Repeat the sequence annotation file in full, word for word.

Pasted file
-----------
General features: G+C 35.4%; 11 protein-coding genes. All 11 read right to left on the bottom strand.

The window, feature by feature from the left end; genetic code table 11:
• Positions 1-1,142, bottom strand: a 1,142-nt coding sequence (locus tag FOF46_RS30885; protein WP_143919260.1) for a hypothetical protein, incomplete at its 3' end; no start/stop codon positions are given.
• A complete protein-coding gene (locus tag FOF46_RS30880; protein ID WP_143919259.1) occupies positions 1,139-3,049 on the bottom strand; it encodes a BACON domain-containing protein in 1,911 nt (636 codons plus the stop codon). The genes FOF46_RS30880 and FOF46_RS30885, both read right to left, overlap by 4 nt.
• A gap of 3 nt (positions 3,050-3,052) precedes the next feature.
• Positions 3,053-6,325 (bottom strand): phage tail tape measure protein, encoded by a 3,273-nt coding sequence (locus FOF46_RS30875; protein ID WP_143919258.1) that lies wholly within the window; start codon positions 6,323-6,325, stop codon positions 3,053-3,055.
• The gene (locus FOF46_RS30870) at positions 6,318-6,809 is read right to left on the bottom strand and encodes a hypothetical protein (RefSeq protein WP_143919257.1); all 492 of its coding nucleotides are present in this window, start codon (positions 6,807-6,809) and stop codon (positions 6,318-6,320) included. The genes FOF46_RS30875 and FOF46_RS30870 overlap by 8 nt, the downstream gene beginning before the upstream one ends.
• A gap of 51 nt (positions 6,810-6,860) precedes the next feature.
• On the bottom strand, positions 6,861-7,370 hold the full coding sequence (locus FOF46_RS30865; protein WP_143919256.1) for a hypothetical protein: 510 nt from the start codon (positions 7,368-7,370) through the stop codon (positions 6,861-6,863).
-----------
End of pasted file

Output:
General features: G+C 35.4%; 11 protein-coding genes. All 11 read right to left on the bottom strand.

The window, feature by feature from the left end; genetic code table 11:
• Positions 1-1,142, bottom strand: a 1,142-nt coding sequence (locus tag FOF46_RS30885; protein WP_143919260.1) for a hypothetical protein, incomplete at its 3' end; no start/stop codon positions are given.
• A complete protein-coding gene (locus tag FOF46_RS30880; protein ID WP_143919259.1) occupies positions 1,139-3,049 on the bottom strand; it encodes a BACON domain-containing protein in 1,911 nt (636 codons plus the stop codon). The genes FOF46_RS30880 and FOF46_RS30885, both read right to left, overlap by 4 nt.
• A gap of 3 nt (positions 3,050-3,052) precedes the next feature.
• Positions 3,053-6,325 (bottom strand): phage tail tape measure protein, encoded by a 3,273-nt coding sequence (locus FOF46_RS30875; protein ID WP_143919258.1) that lies wholly within the window; start codon positions 6,323-6,325, stop codon positions 3,053-3,055.
• The gene (locus FOF46_RS30870) at positions 6,318-6,809 is read right to left on the bottom strand and encodes a hypothetical protein (RefSeq protein WP_143919257.1); all 492 of its coding nucleotides are present in this window, start codon (positions 6,807-6,809) and stop codon (positions 6,318-6,320) included. The genes FOF46_RS30875 and FOF46_RS30870 overlap by 8 nt, the downstream gene beginning before the upstream one ends.
• A gap of 51 nt (positions 6,810-6,860) precedes the next feature.
• On the bottom strand, positions 6,861-7,370 hold the full coding sequence (locus FOF46_RS30865; protein WP_143919256.1) for a hypothetical protein: 510 nt from the start codon (positions 7,368-7,370) through the stop codon (positions 6,861-6,863).